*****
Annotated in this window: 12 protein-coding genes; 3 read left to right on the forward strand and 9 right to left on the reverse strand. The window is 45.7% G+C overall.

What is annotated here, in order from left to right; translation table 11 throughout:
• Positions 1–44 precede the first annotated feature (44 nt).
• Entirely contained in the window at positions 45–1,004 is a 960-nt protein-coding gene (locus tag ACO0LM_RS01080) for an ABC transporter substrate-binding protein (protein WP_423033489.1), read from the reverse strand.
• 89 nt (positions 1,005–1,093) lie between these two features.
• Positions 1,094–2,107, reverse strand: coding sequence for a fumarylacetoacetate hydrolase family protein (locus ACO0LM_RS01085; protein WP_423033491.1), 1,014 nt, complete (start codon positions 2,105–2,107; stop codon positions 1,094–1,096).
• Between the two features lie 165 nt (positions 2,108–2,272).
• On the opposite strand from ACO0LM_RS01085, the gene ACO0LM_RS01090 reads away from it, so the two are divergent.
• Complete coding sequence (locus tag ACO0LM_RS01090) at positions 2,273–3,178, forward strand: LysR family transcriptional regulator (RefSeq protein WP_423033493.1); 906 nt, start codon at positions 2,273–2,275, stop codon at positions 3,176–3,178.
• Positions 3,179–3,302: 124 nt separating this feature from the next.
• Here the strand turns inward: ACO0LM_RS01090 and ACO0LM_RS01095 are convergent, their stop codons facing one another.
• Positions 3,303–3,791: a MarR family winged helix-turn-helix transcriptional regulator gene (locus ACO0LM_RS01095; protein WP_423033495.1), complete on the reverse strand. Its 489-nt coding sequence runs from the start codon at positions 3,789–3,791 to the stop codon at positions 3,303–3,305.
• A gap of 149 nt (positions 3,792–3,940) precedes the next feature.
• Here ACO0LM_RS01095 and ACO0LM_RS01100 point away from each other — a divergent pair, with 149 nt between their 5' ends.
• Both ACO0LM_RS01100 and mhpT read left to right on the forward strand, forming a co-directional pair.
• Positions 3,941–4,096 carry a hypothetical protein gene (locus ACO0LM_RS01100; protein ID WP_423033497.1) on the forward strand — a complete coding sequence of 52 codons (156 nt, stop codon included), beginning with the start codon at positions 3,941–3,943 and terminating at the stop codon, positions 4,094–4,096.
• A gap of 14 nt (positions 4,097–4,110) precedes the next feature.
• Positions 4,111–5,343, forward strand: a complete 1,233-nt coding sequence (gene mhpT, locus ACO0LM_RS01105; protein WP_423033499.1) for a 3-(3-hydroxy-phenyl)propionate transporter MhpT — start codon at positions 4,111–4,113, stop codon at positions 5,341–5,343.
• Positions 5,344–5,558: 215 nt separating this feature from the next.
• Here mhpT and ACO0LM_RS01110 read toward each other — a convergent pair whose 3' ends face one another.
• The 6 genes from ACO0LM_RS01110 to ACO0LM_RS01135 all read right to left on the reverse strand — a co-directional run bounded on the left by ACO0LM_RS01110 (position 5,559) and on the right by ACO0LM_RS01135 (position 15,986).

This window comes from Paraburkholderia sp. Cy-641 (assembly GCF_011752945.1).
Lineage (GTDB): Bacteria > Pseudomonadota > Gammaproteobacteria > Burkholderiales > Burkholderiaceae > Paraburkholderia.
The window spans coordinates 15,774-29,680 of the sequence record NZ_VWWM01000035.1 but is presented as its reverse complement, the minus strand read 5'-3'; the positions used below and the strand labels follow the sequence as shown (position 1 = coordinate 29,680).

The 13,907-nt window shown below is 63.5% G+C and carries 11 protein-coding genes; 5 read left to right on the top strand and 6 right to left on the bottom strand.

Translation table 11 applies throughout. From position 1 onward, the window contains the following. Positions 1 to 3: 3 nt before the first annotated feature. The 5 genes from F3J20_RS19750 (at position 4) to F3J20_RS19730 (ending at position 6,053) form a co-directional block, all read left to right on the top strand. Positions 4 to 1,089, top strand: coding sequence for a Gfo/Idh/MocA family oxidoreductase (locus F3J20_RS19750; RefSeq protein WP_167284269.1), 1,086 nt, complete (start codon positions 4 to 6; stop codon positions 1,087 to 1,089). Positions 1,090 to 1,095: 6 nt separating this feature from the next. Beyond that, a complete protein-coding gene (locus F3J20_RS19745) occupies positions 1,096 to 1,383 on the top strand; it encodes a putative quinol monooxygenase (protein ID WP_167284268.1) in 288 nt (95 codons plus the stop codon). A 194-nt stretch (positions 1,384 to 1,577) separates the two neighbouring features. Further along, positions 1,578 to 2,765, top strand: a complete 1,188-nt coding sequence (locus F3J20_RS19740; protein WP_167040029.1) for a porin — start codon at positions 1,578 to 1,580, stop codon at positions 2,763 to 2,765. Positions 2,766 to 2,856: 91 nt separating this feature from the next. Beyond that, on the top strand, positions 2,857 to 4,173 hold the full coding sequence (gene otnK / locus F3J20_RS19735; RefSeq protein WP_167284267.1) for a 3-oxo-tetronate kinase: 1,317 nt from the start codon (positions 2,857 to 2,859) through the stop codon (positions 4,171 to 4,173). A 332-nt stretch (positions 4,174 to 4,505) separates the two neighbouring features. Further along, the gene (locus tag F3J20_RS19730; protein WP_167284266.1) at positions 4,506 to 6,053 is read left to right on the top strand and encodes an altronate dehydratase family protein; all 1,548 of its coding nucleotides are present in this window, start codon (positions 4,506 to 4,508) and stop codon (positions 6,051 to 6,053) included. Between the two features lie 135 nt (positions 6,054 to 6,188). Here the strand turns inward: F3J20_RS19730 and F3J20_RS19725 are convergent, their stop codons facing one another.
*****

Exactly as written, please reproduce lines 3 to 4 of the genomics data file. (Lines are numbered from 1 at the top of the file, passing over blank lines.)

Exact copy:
• Positions 1–44 precede the first annotated feature (44 nt).
• Entirely contained in the window at positions 45–1,004 is a 960-nt protein-coding gene (locus tag ACO0LM_RS01080) for an ABC transporter substrate-binding protein (protein WP_423033489.1), read from the reverse strand.